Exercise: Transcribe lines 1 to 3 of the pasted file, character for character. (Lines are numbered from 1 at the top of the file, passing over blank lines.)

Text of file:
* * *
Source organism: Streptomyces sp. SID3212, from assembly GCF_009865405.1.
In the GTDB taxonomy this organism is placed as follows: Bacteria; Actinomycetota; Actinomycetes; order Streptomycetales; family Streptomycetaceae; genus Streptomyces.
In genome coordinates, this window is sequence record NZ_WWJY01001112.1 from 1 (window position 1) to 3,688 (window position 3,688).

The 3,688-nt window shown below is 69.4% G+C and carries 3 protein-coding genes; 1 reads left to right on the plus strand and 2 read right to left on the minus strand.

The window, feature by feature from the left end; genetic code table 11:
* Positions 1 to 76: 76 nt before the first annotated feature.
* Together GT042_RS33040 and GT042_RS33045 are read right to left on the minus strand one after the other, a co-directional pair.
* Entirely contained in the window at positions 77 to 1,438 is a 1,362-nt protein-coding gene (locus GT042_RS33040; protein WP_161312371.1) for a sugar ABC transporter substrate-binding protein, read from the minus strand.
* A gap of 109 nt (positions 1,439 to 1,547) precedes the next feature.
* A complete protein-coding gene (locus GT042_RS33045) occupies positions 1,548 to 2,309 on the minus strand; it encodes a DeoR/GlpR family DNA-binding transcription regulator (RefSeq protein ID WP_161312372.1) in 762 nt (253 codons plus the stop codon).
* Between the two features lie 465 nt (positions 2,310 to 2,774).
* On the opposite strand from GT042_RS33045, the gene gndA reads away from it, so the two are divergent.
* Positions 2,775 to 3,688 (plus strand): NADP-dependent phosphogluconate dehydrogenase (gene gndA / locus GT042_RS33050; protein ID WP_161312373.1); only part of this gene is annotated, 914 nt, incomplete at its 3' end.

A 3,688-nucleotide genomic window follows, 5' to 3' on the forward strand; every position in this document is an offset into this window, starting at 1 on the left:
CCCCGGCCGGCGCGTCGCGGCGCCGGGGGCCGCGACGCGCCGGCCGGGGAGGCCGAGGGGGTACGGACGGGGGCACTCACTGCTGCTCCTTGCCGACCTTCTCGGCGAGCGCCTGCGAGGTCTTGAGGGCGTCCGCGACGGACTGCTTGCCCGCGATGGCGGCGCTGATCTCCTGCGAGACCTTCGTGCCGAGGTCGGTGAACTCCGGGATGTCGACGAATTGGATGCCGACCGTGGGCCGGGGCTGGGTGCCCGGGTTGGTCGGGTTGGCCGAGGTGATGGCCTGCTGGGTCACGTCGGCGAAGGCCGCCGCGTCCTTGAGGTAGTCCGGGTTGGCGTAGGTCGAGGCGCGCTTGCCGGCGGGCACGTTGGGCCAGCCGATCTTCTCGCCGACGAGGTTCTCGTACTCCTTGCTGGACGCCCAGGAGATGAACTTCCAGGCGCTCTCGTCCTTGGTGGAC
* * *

Source organism: Streptomyces sp. SID3212, from assembly GCF_009865405.1.
In the GTDB taxonomy this organism is placed as follows: Bacteria; Actinomycetota; Actinomycetes; order Streptomycetales; family Streptomycetaceae; genus Streptomyces.
In genome coordinates, this window is sequence record NZ_WWJY01001112.1 from 1 (window position 1) to 3,688 (window position 3,688).